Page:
17.04.11, Kiss, ed., The Art of Memory in Late Medieval Central Europe

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Nora Berend

The Medieval Review 17.04.11

Doležalová, Lucie, Farkas Gábor Kiss, and Rafał Wójcik . Ed. Kiss, Farkas Gábor. The Art of Memory in Late Medieval Central Europe (Czech Lands, Hungary, Poland). Paris and Budapest: L'Harmattan, 2016. pp. 350. ISBN: 978-2-343-08252-3 (hardback).

Reviewed by:
Nora Berend
University of Cambridge

The volume consists of an introduction, three essays on the memory culture of central European lands (Bohemia-Moravia, Poland, and Hungary), and the edition of ten Latin texts from the fifteenth and early sixteenth centuries. The ars memorativa, a unified system of rules, aided the orator to memorize public speeches. Rather than a verbatim memorization of texts, it was aimed at recalling a string of ideas in a specific order that would be the basis of recreating and retelling the speech. At its core, real or imaginary places served as the organizing principle for images that would help recall the key ideas. In addition, in the later Middle Ages, a popular method to memorize the necessary elements was based on the alphabet.

There was not much interest in the art of memory in the fourteenth century, but in the fifteenth, suddenly several tracts on it appeared, in Italy and then soon across Europe. These treatises primarily focused on recalling data, and much less on composing innovative speeches on the basis of the memorized ideas or citations. With the introduction of printing, arts of memory quickly appeared in print as well, often with illustrative woodcuts and tables. Why the early fifteenth century experienced such an increase in the popularity of the art of memory has been debated. Kiss convincingly argues in the introduction that we should not be looking for a monocausal explanation, but rather, the transformation of university education, Franciscan, especially Observant preaching, and devotional practices all played a role in that surge of popularity.

The variety of associative methods used in these texts attest to the originality and imagination of average clerics and students. They used humorous and atrocious associations to help memorize key ideas. This variety and the lack of local studies on central European tracts gave the impetus to the authors of the volume to focus on this area.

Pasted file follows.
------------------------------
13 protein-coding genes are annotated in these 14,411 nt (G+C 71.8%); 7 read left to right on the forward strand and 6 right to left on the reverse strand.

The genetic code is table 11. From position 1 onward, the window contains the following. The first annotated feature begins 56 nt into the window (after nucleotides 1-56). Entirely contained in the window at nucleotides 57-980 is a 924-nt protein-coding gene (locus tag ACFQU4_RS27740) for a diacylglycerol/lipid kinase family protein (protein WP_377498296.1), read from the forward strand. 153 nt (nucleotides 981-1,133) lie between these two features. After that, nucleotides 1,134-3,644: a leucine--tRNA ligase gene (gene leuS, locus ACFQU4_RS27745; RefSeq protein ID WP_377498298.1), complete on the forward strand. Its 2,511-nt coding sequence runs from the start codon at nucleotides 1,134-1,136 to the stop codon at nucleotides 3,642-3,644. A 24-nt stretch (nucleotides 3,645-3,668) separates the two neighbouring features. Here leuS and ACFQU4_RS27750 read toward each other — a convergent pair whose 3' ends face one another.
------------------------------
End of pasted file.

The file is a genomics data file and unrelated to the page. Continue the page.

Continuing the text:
Hussite Bohemia, while home to a rich Latin and vernacular text production, was preoccupied by religious controversy. It has been supposed that treatises on the art of memory were non-existent there. Lucie Dolezalová modestly calls her study a "preliminary step in researching the field" (28), but it is much more than that. She traces the transmission of foreign texts, often copied very quickly in the Czech lands after their first publication. She also lists treatises derived from such texts, and provides a thorough discussion of Czech treatises, even if they are fragmentary or produced outside of Bohemia by a Czech author. Some include theoretical discussions specific to the Czech context, others use plays on words (for example, a beam from a ship upon his neck designates Thomas Aquinas: themonem navis, with themo recalling Thomas and the water, aqua, on which a ship sails, Aquinas). Bohemian authors were also interested in medical aspects of memory: how lifestyle and medical means would improve memory. A strong critical voice also emerged; an anonymous treatise condemned the art of memory, suggesting that it was such a burden and extensive effort that those who practice it continuously become mad. In the Czech lands, the art of memory seems to have had a weaker connection to rhetoric; the link to preaching is much stronger.